Like all Buddhist sects, the primary focus of Mikkyo is the cultivation of spiritual practices that will help to guide a person to awakening, satori. Mikkyo utilises rituals, mantras and visualisations, which correspond to the body, speech and mind, to create the conditions conducive to awakening. Therefore, all of the artefacts, implements and artworks related to Mikkyo are for the purpose of aiding the practitioner towards satori.
Esoteric Buddhist art focusses principally on the mandala art form, which acts as cosmic map for contemplation and visualisation practices. Mandalas also act as ritual manuals that guide the practitioner in their meditation practice. The mandala may depict a single deity or it may be composed of complex arrangements of deities. However, using the word “deities” is problematic because these images are really representations of one’s own states of mind that are the focus of ritual meditation practices. Fundamentally, they are ritual tools, rich in symbolism; however, they are also exquisitely beautiful works of art that can appreciated in their own right by non-practitioners as well. In this way, they function differently and are appreciated for their purely aesthetic value. It could be argued though that their aesthetic appeal stems from the awakened mind of the person who created them in the first place and so they appeal to a universal sense of beauty because they encapsulate cosmic truths.
In Japan, the mandala takes two-dimensional, three-dimensional and geographic forms. The two-dimensional form is familiarly seen as the large scrolls and paintings in temples and museums. These paintings are objects of meditation and are most fully enjoyed by sitting quietly and observing, and allowing the images to just flow over you. The mandala can also be a three-dimensional architectural form, most often seen as the pagoda (stupa) within the temple grounds, as well as a geographical form, found in the layout of the buildings within a temple precinct or even the layout of large geographical areas such as the mountains around Koyasan or the Saigoku Kannon pilgrimage, in which you immerse yourself in the mandala by traversing or dwelling in the mandala space itself.
The other major form of Esoteric Buddhist art is statuary: primarily made of carved wood or dry lacquer forms, the statues are representations of Buddhist deities. They serve a symbolic function similar to the mandala, but these statues can also be appreciated for their intrinsic aesthetic qualities. One of the difficulties in appreciating Buddhist statuary is understanding that their forms are determined by symbolic qualities, rather than an attempt to present a realistic human form. This is quite different to the appreciation of traditional religious statues in the West, where the statue is often a depiction of a realistic form that is intended to elicit an emotional response from the viewer. Religious art in Europe tends to focus on creating a sense of awe, whereas Japanese Buddhist art is intended to create a focused mental state that aids the viewer in their practice of concentration on a particular mental attribute, such as compassion in the case of images of Kannon (Avalokitesvara).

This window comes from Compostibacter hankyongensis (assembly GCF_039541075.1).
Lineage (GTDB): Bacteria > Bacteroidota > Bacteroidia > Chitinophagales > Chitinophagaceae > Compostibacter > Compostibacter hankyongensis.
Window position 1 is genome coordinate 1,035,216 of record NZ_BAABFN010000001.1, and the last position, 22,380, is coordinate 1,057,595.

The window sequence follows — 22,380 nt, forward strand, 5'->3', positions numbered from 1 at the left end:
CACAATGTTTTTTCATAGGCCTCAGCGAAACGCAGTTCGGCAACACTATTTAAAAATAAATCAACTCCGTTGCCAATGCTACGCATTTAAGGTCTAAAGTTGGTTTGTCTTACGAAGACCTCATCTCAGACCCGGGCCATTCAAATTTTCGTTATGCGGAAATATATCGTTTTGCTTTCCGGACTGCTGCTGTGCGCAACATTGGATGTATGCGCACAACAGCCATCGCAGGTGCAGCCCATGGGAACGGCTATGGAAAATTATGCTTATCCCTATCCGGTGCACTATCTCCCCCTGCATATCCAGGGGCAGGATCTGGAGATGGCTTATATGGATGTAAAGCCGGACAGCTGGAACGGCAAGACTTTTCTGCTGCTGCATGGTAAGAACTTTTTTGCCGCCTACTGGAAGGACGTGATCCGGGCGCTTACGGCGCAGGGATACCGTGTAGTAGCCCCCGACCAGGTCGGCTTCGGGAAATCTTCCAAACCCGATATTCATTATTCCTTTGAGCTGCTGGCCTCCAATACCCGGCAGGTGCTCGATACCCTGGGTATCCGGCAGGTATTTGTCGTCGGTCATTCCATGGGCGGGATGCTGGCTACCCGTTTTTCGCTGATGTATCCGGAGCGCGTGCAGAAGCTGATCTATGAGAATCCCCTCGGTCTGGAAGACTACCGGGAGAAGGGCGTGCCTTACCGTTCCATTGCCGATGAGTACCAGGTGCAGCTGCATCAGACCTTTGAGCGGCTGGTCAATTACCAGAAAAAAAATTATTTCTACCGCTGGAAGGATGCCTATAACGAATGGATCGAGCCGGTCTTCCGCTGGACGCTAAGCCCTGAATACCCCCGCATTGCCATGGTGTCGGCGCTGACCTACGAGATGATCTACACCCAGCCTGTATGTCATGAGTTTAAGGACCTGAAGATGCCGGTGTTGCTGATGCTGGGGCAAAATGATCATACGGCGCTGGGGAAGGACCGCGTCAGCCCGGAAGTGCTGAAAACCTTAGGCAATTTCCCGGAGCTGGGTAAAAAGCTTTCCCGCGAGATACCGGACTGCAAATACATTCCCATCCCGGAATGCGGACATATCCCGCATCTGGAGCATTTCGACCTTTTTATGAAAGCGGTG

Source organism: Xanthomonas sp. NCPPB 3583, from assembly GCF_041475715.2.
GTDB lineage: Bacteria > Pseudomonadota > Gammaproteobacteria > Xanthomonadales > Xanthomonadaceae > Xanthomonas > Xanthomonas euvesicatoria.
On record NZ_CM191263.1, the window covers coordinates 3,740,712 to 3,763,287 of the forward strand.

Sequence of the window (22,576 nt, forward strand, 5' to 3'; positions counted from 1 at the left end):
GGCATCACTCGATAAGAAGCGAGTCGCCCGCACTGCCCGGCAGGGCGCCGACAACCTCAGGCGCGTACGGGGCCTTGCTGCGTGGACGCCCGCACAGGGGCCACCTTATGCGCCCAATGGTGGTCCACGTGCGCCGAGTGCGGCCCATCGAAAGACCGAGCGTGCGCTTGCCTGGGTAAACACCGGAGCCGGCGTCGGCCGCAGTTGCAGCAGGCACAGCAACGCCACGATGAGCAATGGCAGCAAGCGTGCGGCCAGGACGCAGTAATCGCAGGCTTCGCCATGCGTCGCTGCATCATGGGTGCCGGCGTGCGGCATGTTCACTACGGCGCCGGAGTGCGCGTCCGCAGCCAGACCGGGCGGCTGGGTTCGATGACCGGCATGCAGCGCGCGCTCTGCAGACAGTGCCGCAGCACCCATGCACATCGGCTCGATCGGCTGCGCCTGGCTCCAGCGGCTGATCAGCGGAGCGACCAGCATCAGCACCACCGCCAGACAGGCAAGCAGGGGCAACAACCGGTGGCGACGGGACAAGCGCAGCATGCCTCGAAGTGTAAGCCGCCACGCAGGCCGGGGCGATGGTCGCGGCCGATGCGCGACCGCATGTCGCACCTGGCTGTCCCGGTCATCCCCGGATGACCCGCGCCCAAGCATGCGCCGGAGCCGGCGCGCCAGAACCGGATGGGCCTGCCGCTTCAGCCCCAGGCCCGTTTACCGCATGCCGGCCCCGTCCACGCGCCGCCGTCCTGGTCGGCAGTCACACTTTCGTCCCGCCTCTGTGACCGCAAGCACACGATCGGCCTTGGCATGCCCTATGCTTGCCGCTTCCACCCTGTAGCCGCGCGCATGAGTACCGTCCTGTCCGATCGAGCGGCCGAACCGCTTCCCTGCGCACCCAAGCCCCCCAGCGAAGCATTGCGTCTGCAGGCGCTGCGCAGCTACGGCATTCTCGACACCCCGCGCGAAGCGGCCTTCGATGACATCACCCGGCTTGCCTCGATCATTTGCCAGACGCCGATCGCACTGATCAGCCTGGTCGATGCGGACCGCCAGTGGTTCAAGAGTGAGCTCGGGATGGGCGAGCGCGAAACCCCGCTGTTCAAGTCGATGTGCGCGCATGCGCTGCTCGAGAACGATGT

A third major category of Mikkyo art are the implements used in the rituals: this is the most difficult area of aesthetic appreciation for non-practitioners because the function of the implements is often obscure. Again, appreciating the inherent beauty of these implements does not require lengthy explanation, but understanding their use and symbolism does inform that appreciation.
At a popular, folk level, Mikkyo artworks are often believed to have miraculous powers for healing, protection from evil, answering prayers, and providing worldly benefits, and temples with these miraculous images are popular destinations for pilgrims, who may or may not have personal affiliation with the sect of that temple. This is one of the distinctive characteristics of Japanese Buddhism in general.
Many of Japan’s wonderful National Treasures are Buddhist images, statues and implements, and most of those relate to the Mikkyo tradition. You don’t have to know or understand the symbolism of these images to enjoy them; however, it is hoped that some elucidation of their intended use will help you to better appreciate these great art works.
The most comprehensive overview of Japanese Buddhist art, in any language, can be found on Mark Schumacher’s wonderful online encyclopaedia Japanese Buddhist Statuary
English-language information about National Treasures and Important Cultural Properties of Japanese Esoteric Art can be found within the pages of the eMuseum website, which collated treasures from the three major National Museums:
Kyoto National Museum
Tokyo National Museum
Nara National Museum
Information exclusively on Mikkyo art can be found on the Koyasan Reihokan Museum page